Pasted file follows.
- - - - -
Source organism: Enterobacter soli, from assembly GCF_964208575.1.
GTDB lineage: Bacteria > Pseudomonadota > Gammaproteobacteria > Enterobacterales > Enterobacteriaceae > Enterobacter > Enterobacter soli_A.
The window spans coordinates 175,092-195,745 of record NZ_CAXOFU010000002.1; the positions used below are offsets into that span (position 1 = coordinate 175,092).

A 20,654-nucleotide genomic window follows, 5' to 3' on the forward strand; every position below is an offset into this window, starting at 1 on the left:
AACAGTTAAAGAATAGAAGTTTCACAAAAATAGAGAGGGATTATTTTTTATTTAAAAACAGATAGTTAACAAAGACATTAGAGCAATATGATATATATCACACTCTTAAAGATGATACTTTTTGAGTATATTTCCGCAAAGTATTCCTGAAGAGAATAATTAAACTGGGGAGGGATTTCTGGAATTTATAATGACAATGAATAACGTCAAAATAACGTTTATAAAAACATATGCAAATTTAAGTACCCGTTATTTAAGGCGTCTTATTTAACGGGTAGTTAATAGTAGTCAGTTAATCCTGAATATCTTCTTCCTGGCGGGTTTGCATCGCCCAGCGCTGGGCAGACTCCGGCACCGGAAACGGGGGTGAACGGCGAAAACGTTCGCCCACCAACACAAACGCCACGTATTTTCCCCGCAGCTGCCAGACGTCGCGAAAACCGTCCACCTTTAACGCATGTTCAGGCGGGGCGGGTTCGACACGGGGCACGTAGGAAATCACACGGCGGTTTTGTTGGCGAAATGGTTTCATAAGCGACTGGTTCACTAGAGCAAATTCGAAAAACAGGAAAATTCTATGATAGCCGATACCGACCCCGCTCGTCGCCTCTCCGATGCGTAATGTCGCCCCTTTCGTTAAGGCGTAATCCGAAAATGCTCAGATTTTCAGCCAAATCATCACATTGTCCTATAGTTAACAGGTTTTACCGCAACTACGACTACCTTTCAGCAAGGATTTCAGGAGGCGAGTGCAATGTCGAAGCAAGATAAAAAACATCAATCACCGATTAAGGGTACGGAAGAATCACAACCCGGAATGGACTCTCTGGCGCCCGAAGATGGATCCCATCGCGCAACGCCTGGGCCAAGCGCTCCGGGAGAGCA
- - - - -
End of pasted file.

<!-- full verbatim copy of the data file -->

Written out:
Source organism: Enterobacter soli, from assembly GCF_964208575.1.
GTDB lineage: Bacteria > Pseudomonadota > Gammaproteobacteria > Enterobacterales > Enterobacteriaceae > Enterobacter > Enterobacter soli_A.
The window spans coordinates 175,092-195,745 of record NZ_CAXOFU010000002.1; the positions used below are offsets into that span (position 1 = coordinate 175,092).

A 20,654-nucleotide genomic window follows, 5' to 3' on the forward strand; every position below is an offset into this window, starting at 1 on the left:
AACAGTTAAAGAATAGAAGTTTCACAAAAATAGAGAGGGATTATTTTTTATTTAAAAACAGATAGTTAACAAAGACATTAGAGCAATATGATATATATCACACTCTTAAAGATGATACTTTTTGAGTATATTTCCGCAAAGTATTCCTGAAGAGAATAATTAAACTGGGGAGGGATTTCTGGAATTTATAATGACAATGAATAACGTCAAAATAACGTTTATAAAAACATATGCAAATTTAAGTACCCGTTATTTAAGGCGTCTTATTTAACGGGTAGTTAATAGTAGTCAGTTAATCCTGAATATCTTCTTCCTGGCGGGTTTGCATCGCCCAGCGCTGGGCAGACTCCGGCACCGGAAACGGGGGTGAACGGCGAAAACGTTCGCCCACCAACACAAACGCCACGTATTTTCCCCGCAGCTGCCAGACGTCGCGAAAACCGTCCACCTTTAACGCATGTTCAGGCGGGGCGGGTTCGACACGGGGCACGTAGGAAATCACACGGCGGTTTTGTTGGCGAAATGGTTTCATAAGCGACTGGTTCACTAGAGCAAATTCGAAAAACAGGAAAATTCTATGATAGCCGATACCGACCCCGCTCGTCGCCTCTCCGATGCGTAATGTCGCCCCTTTCGTTAAGGCGTAATCCGAAAATGCTCAGATTTTCAGCCAAATCATCACATTGTCCTATAGTTAACAGGTTTTACCGCAACTACGACTACCTTTCAGCAAGGATTTCAGGAGGCGAGTGCAATGTCGAAGCAAGATAAAAAACATCAATCACCGATTAAGGGTACGGAAGAATCACAACCCGGAATGGACTCTCTGGCGCCCGAAGATGGATCCCATCGCGCAACGCCTGGGCCAAGCGCTCCGGGAGAGCA